Eóganacht Glendamnach were a branch of the Eóganachta, the ruling dynasty of Munster during the 5th-10th centuries. They took their name from Glendamnach (Glanworth, County Cork). They were descended from Óengus mac Nad Froích (died 489), the first Christian King of Munster through his son Eochaid mac Óengusa (died 522) and grandson Crimthann Srem mac Echado (died c. 542). Kings of Cashel and Munster from the Eóganacht Glendamnach were:
The Eóganachta or Eoghanachta were an Irish dynasty centred on Cashel which dominated southern Ireland from the 6/7th to the 10th centuries, and following that, in a restricted form, the Kingdom of Desmond, and its offshoot Carbery, to the late 16th century. By tradition the dynasty was founded by Conall Corc but named after his ancestor Éogan, the firstborn son of the semi-mythological 3rd-century king Ailill Aulom. This dynastic clan-name, for it was never in any sense a 'surname,' should more accurately be restricted to those branches of the royal house which descended from Conall Corc, who established Cashel as his royal seat in the late 5th century.
Munster is one of the provinces of Ireland, in the south west of Ireland. In early Ireland, the Kingdom of Munster was one of the kingdoms of Gaelic Ireland ruled by a "king of over-kings". Following the Norman invasion of Ireland, the ancient kingdoms were shired into counties for administrative and judicial purposes. In later centuries, local government legislation has seen further sub-division of the historic counties.
Glanworth is a village on the R512 regional road, 8 km northwest of the town of Fermoy in County Cork, Ireland. It lies approximately 40 km northeast of the city of Cork, the county's administrative centre, and 210 km southwest of Dublin. The combined population of Glanworth East and Glanworth West in 2006 was 1,316, an increase of 8.6% since 2002.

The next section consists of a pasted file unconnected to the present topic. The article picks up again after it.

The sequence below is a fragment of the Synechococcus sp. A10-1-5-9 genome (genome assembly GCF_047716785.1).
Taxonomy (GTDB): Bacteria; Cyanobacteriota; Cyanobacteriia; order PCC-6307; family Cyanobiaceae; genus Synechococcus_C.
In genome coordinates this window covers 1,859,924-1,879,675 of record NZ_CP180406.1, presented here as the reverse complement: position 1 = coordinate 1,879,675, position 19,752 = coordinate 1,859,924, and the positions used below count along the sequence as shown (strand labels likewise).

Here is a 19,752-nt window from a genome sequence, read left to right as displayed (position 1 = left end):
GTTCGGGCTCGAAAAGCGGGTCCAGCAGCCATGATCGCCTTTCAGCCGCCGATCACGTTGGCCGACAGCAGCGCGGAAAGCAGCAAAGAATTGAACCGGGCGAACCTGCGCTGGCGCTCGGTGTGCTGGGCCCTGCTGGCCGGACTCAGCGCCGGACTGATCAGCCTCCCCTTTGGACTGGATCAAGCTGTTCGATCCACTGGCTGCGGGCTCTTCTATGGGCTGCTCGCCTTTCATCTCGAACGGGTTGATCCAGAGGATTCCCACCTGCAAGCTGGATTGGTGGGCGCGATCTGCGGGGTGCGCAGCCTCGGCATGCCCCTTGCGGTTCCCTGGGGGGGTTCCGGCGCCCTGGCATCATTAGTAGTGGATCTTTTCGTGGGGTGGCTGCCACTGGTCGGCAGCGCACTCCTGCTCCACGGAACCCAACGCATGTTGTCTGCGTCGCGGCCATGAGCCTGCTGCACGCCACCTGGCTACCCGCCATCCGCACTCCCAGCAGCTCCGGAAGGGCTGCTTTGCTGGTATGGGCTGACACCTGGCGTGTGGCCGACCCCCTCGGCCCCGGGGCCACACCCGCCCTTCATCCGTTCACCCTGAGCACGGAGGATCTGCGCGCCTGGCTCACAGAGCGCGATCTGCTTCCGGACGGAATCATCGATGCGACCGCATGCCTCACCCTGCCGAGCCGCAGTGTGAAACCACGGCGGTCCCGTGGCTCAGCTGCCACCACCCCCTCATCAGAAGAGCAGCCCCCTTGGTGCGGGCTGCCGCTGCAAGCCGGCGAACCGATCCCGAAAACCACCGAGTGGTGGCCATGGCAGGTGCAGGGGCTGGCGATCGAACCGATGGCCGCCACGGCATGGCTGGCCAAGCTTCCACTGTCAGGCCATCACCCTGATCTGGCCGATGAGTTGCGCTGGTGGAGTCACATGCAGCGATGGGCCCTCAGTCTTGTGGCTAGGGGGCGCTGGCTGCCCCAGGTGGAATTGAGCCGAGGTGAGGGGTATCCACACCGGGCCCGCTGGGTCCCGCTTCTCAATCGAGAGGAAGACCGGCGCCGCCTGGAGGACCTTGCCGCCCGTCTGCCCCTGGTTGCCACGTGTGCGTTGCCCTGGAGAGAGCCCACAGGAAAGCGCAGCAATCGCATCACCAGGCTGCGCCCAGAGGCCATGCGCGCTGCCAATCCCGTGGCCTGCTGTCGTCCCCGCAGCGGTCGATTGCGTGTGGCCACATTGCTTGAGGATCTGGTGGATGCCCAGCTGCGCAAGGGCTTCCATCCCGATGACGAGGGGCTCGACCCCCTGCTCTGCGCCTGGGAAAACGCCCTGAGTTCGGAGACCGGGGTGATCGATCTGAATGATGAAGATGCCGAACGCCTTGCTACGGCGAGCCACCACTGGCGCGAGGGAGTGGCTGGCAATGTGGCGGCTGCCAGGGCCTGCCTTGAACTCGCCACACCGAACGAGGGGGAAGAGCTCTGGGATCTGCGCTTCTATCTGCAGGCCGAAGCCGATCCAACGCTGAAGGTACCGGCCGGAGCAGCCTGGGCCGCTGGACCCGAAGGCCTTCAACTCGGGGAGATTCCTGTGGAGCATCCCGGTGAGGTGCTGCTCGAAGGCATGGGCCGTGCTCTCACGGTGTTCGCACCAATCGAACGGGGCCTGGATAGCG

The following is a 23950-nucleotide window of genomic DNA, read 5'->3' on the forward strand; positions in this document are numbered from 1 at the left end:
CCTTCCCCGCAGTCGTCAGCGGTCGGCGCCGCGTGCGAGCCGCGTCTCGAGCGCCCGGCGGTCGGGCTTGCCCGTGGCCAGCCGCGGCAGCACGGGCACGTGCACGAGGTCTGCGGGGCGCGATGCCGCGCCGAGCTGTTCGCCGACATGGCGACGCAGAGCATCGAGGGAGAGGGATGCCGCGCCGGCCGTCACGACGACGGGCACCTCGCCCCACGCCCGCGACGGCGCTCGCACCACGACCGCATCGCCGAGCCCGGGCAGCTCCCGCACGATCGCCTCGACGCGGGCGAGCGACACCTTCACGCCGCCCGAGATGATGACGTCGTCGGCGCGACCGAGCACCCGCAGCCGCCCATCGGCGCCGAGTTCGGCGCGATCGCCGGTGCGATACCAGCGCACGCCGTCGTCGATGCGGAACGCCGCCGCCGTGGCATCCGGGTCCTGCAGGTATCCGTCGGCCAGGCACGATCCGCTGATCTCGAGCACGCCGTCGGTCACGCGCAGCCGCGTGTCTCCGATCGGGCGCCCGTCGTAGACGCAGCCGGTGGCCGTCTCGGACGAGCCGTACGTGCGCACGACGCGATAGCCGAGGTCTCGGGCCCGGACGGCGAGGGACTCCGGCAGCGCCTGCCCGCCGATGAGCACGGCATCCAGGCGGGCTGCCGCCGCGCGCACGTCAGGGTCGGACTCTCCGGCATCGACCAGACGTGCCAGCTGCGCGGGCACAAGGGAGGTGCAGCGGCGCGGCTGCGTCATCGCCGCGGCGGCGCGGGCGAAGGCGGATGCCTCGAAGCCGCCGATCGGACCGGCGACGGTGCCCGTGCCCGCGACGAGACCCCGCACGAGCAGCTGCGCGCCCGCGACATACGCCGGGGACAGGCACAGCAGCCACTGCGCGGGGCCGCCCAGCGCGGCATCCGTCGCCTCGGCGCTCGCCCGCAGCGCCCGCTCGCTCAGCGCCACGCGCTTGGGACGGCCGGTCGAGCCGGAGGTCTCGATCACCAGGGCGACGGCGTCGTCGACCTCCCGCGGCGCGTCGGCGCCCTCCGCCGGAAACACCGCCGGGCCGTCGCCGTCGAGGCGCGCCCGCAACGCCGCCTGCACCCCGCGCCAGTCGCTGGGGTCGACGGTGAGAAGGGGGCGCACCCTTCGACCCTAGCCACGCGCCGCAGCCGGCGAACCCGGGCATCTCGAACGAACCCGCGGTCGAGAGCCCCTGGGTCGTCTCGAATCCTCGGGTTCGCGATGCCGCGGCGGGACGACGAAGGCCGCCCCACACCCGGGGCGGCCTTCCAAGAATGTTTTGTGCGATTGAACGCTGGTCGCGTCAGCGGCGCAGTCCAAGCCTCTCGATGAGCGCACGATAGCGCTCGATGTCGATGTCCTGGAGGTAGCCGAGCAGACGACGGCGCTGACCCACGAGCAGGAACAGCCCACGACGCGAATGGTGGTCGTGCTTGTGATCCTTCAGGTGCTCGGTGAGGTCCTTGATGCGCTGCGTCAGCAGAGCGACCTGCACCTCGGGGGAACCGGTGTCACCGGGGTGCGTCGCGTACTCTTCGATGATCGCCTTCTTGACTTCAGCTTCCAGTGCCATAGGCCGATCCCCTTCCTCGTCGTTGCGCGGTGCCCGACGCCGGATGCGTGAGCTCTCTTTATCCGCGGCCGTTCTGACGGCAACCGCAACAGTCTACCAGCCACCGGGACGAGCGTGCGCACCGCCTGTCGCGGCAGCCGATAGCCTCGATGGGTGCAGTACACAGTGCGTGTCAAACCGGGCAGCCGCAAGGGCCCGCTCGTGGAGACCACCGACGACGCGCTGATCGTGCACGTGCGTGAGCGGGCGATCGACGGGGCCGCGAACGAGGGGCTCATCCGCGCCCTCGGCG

Coirpre Cromm mac Crimthainn was a King of Munster from the Eóganacht Glendamnach sept of the ruling Eoganachta dynasty. This branch was centered at Glanworth, County Cork. He was the son of Crimthann Srem mac Echado.
Cathal mac Áedo Flaind Chathrach was a King of Cashel in Munster from the Glendamnach sept of the Eoganachta. He was the son of Áed Fland Cathrach and grandson of Coirpre Cromm mac Crimthainn a previous king of Cashel. He succeeded to the throne on the death of Fíngen mac Áedo Duib in 618.
Cathal Cú-cen-máthair mac Cathaíl, often known as Cú-cen-máthair, was an Irish King of Munster from around 661 until his death. He was a son of Cathal mac Áedo Flaind Chathrach and belonged to the Glendamnach sept of the Eóganachta dynasty. The name Cú-cen-máthair means the "motherless hound".
King lists for the 6th century give a virtual monopoly to the Glendamnach branch, but those based on the Laud Synchronisms were probably written at Cloyne in the mid 8th century, a monastery favorable to the Glendamnach branch. The Eóganacht Glendanmach were considered part of the inner circle of Eoganachta dynasties which included the Chaisil and Áine. These three branches rotated the kingship of Munster in the 7th and much of the 8th centuries. The last king from this branch died in 821. Their later ruling sept were the Ó Caiomh (O'Keeffes).